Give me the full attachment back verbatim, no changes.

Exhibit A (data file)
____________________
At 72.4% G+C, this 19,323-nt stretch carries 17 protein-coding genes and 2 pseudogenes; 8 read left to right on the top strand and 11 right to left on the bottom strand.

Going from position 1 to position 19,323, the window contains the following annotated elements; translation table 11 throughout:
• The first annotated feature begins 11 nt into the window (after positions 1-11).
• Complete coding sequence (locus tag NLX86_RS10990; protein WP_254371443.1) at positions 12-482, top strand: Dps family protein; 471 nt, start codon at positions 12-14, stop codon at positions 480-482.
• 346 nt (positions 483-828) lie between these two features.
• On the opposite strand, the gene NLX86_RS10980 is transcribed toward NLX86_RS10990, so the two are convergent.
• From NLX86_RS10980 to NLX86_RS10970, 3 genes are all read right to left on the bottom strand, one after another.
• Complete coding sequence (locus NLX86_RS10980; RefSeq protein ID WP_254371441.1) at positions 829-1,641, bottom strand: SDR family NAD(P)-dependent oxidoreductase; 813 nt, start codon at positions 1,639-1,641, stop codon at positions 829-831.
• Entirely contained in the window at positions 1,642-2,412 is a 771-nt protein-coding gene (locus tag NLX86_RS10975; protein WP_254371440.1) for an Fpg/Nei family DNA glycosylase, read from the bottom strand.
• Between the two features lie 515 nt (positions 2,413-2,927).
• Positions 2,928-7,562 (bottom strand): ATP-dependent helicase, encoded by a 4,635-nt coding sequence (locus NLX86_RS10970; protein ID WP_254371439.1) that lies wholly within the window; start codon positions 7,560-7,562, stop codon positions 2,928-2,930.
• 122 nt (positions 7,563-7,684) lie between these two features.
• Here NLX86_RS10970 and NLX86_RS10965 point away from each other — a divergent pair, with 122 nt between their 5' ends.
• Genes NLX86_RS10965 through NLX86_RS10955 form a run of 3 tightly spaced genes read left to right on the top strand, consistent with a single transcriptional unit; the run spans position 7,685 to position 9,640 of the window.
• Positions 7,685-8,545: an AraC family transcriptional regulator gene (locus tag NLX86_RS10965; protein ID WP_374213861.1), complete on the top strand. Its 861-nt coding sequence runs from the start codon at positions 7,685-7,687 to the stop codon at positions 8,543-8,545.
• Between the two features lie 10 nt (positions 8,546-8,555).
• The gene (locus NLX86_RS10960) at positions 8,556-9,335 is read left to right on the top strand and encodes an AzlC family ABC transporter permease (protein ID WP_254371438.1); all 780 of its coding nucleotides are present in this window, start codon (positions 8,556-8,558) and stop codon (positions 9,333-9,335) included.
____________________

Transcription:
At 72.4% G+C, this 19,323-nt stretch carries 17 protein-coding genes and 2 pseudogenes; 8 read left to right on the top strand and 11 right to left on the bottom strand.

Going from position 1 to position 19,323, the window contains the following annotated elements; translation table 11 throughout:
• The first annotated feature begins 11 nt into the window (after positions 1-11).
• Complete coding sequence (locus tag NLX86_RS10990; protein WP_254371443.1) at positions 12-482, top strand: Dps family protein; 471 nt, start codon at positions 12-14, stop codon at positions 480-482.
• 346 nt (positions 483-828) lie between these two features.
• On the opposite strand, the gene NLX86_RS10980 is transcribed toward NLX86_RS10990, so the two are convergent.
• From NLX86_RS10980 to NLX86_RS10970, 3 genes are all read right to left on the bottom strand, one after another.
• Complete coding sequence (locus NLX86_RS10980; RefSeq protein ID WP_254371441.1) at positions 829-1,641, bottom strand: SDR family NAD(P)-dependent oxidoreductase; 813 nt, start codon at positions 1,639-1,641, stop codon at positions 829-831.
• Entirely contained in the window at positions 1,642-2,412 is a 771-nt protein-coding gene (locus tag NLX86_RS10975; protein WP_254371440.1) for an Fpg/Nei family DNA glycosylase, read from the bottom strand.
• Between the two features lie 515 nt (positions 2,413-2,927).
• Positions 2,928-7,562 (bottom strand): ATP-dependent helicase, encoded by a 4,635-nt coding sequence (locus NLX86_RS10970; protein ID WP_254371439.1) that lies wholly within the window; start codon positions 7,560-7,562, stop codon positions 2,928-2,930.
• 122 nt (positions 7,563-7,684) lie between these two features.
• Here NLX86_RS10970 and NLX86_RS10965 point away from each other — a divergent pair, with 122 nt between their 5' ends.
• Genes NLX86_RS10965 through NLX86_RS10955 form a run of 3 tightly spaced genes read left to right on the top strand, consistent with a single transcriptional unit; the run spans position 7,685 to position 9,640 of the window.
• Positions 7,685-8,545: an AraC family transcriptional regulator gene (locus tag NLX86_RS10965; protein ID WP_374213861.1), complete on the top strand. Its 861-nt coding sequence runs from the start codon at positions 7,685-7,687 to the stop codon at positions 8,543-8,545.
• Between the two features lie 10 nt (positions 8,546-8,555).
• The gene (locus NLX86_RS10960) at positions 8,556-9,335 is read left to right on the top strand and encodes an AzlC family ABC transporter permease (protein ID WP_254371438.1); all 780 of its coding nucleotides are present in this window, start codon (positions 8,556-8,558) and stop codon (positions 9,333-9,335) included.